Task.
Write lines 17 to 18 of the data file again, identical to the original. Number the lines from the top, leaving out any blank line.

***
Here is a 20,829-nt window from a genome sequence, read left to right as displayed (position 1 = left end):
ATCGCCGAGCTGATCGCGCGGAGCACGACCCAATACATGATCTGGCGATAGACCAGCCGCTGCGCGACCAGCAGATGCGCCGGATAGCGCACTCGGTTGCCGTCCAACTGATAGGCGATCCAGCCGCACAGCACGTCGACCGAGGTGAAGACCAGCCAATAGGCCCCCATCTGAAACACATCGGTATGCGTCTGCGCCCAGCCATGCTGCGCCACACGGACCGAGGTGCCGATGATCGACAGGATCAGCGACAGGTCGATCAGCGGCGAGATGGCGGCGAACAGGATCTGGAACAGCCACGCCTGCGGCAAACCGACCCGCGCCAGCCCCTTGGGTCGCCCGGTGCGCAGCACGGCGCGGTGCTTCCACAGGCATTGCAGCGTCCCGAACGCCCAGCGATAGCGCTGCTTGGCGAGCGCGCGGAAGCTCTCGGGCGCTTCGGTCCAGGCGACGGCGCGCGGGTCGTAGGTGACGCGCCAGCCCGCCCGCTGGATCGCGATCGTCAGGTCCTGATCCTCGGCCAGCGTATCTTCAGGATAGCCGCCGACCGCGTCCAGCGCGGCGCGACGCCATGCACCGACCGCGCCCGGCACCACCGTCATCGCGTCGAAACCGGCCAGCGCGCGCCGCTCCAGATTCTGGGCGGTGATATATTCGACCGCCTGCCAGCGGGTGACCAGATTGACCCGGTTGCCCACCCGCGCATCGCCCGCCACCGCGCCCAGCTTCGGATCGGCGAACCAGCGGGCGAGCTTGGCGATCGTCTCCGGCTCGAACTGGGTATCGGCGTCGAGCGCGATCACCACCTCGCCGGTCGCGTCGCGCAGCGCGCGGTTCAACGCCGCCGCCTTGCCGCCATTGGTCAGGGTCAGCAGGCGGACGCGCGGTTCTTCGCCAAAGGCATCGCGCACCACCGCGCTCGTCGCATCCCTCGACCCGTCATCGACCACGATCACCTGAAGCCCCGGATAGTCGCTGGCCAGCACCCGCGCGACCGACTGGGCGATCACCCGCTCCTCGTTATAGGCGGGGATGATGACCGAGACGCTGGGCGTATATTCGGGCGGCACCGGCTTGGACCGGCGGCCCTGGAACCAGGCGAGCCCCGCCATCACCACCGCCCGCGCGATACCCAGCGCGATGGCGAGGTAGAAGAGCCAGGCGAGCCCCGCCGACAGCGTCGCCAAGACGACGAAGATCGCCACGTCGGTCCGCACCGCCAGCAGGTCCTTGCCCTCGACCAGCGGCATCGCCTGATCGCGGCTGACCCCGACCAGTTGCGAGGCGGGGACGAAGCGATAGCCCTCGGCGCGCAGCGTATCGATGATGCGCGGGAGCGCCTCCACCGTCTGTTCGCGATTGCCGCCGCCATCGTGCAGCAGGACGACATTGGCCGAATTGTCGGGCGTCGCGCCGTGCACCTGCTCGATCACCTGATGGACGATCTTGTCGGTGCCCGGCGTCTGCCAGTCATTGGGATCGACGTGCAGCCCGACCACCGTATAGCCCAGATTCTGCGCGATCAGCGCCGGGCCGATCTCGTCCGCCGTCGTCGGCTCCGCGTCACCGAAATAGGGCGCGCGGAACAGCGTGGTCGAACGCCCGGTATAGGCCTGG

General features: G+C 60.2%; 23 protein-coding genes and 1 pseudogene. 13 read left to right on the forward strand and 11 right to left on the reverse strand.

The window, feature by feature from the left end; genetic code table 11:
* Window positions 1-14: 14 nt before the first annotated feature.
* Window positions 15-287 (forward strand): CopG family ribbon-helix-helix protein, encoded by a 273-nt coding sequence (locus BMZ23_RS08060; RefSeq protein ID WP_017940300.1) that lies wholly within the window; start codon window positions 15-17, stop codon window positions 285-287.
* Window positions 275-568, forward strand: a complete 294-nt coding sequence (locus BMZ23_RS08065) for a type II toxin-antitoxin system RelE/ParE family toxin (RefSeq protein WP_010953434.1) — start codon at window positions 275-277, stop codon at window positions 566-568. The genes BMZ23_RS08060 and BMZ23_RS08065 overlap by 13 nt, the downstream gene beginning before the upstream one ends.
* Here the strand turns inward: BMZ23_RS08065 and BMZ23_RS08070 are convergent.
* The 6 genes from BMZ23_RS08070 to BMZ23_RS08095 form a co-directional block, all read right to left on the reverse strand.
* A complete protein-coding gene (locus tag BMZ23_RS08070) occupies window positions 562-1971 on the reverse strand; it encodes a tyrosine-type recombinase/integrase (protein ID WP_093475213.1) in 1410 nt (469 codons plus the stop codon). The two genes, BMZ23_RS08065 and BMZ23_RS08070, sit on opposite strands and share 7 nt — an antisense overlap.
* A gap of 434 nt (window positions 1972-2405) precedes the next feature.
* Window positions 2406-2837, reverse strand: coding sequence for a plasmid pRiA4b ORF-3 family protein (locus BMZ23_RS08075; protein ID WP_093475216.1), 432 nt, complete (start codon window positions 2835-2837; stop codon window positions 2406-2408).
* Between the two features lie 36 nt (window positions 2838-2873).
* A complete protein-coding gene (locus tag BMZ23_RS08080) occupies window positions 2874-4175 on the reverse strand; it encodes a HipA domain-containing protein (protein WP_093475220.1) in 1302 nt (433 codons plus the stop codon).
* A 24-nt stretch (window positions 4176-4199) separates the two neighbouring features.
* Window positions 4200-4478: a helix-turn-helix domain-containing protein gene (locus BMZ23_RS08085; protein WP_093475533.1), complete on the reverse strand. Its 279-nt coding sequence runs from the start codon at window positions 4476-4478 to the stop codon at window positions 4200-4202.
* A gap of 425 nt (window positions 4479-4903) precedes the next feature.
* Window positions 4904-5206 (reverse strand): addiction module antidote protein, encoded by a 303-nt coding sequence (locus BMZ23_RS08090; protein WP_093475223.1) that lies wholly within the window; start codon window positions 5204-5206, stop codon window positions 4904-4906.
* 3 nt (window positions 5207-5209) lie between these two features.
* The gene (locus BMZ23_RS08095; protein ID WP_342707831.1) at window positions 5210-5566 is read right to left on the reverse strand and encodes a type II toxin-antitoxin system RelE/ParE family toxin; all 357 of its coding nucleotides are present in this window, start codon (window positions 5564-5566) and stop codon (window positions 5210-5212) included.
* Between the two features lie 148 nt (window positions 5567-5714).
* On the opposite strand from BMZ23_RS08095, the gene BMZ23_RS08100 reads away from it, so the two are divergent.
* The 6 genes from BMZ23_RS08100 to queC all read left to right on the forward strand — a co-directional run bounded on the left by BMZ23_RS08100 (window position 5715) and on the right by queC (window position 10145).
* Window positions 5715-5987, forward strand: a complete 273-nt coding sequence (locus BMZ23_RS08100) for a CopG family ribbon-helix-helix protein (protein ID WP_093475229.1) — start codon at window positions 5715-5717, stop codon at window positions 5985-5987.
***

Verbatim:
* A gap of 425 nt (window positions 4479-4903) precedes the next feature.
* Window positions 4904-5206 (reverse strand): addiction module antidote protein, encoded by a 303-nt coding sequence (locus BMZ23_RS08090; protein WP_093475223.1) that lies wholly within the window; start codon window positions 5204-5206, stop codon window positions 4904-4906.